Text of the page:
Over the summer, I worked at a coffee shop. One afternoon, an older man wearing a green T-shirt sauntered into the store to grab a warm beverage. When he got to the cash register where I was ready to take his order, I noticed that his green T-shirt had some text on it. It was some sexual innuendo dealing with his leprechaun and a pot of gold.
I felt uncomfortable. The shirt was pretty crass, and it creeped me out that he was walking around with a shirt that told about his business. After I served him (in a non-pot of gold kind of way), I thought, “If I was uncomfortable, I bet that shirt makes a lot of other people uncomfortable, as well.”
So why didn’t I say anything? I wasn’t really afraid of confrontation. I mean, the guy is wearing a dirty shirt about leprechauns — I feel like I could have won a verbal sparring match against him.
I think I didn’t say anything because it’s his right to wear whatever he wants, including really bizarre and sexual things. It seems my reasoning is common. Out of respect for freedom of expression, a freedom most of us cherish, many are hesitant to speak against the expression of others.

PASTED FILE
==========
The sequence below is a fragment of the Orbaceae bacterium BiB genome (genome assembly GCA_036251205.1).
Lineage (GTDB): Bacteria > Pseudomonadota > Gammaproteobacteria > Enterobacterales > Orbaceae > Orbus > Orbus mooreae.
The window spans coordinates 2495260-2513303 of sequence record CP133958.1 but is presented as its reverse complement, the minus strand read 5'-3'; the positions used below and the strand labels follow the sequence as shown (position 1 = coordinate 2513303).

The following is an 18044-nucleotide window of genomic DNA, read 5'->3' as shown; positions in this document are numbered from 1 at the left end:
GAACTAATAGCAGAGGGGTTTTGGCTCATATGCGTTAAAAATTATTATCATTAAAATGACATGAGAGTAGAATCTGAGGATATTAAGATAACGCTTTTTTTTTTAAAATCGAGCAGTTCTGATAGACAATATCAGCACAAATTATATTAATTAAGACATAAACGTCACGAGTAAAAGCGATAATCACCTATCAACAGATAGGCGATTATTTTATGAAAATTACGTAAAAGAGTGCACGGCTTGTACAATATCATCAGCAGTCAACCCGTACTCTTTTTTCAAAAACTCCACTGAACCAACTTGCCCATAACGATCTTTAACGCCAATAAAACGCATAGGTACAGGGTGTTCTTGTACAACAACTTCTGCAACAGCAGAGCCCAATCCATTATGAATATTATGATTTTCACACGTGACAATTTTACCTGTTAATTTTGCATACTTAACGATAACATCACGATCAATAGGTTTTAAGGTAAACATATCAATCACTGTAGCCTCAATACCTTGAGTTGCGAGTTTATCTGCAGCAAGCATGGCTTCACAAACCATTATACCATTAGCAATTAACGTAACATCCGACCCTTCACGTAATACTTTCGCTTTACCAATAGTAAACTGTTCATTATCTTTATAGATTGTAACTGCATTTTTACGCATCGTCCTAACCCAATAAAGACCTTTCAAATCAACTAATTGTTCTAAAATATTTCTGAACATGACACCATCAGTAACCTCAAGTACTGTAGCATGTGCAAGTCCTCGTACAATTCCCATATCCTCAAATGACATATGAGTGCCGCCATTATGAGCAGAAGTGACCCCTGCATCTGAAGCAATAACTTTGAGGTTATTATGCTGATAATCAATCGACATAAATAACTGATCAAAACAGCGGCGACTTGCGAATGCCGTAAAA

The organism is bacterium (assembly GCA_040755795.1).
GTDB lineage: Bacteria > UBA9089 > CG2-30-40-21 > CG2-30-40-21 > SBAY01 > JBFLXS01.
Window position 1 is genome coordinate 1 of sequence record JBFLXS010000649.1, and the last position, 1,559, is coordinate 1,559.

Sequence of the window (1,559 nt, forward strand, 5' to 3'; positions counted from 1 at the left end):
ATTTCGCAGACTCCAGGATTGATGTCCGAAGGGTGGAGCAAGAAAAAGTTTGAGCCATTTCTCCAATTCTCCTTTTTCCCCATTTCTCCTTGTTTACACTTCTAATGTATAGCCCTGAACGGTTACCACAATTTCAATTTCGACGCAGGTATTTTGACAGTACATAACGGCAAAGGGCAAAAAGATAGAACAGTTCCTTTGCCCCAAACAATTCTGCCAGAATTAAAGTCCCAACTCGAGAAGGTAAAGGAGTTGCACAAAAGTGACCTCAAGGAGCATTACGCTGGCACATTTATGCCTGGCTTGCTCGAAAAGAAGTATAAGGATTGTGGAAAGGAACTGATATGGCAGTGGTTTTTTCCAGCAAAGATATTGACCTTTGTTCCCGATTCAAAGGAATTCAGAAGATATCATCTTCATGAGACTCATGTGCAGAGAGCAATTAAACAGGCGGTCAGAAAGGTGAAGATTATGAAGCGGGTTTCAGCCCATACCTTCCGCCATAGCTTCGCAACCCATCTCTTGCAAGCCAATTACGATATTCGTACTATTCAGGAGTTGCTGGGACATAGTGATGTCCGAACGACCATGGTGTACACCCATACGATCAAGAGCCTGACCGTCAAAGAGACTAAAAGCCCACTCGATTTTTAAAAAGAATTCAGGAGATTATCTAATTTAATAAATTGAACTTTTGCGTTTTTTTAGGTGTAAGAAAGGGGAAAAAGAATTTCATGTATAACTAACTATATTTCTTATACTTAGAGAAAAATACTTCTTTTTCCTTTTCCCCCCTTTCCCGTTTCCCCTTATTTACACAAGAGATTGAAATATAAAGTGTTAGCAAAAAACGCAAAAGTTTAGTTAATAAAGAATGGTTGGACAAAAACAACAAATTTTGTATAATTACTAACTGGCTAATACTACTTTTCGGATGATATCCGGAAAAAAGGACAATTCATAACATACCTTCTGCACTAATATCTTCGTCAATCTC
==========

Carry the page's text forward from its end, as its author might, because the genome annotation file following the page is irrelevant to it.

In her book “Pornified,” Pamela Paul cites this hesitancy as one of the major reasons people tend to be silently critical of media rather than openly challenge damaging messages being sent daily. I agree with Paul’s assertion, but I think it also extends to our own relationships.
So often, we are confronted with oppressive expression that we leave unchecked.
This is tragic because both the personal rights activists and the equality activists are allowing inequality and oppression to be the loudest voice in the name of the thing being supported.
But, we should openly respond is the freedom of expression belongs to us, as well, and, by using our freedom of expression, we can only strengthen that right.
In the context of speaking out against pornography, Gloria Steinem wrote in her essay “Erotica vs. Pornography” the following:
“When we protest against pornography and educate others about it, as I am doing now, we are strengthening the First Amendment by exercising it.”
It’s not about limiting their freedom of expression. It’s about using ours. So, while that guy had the right to wear his dirty T-shirt, I have rights, too. I have the right to say, “Your shirt’s dumb, and it makes me feel weird.”
I wish I had.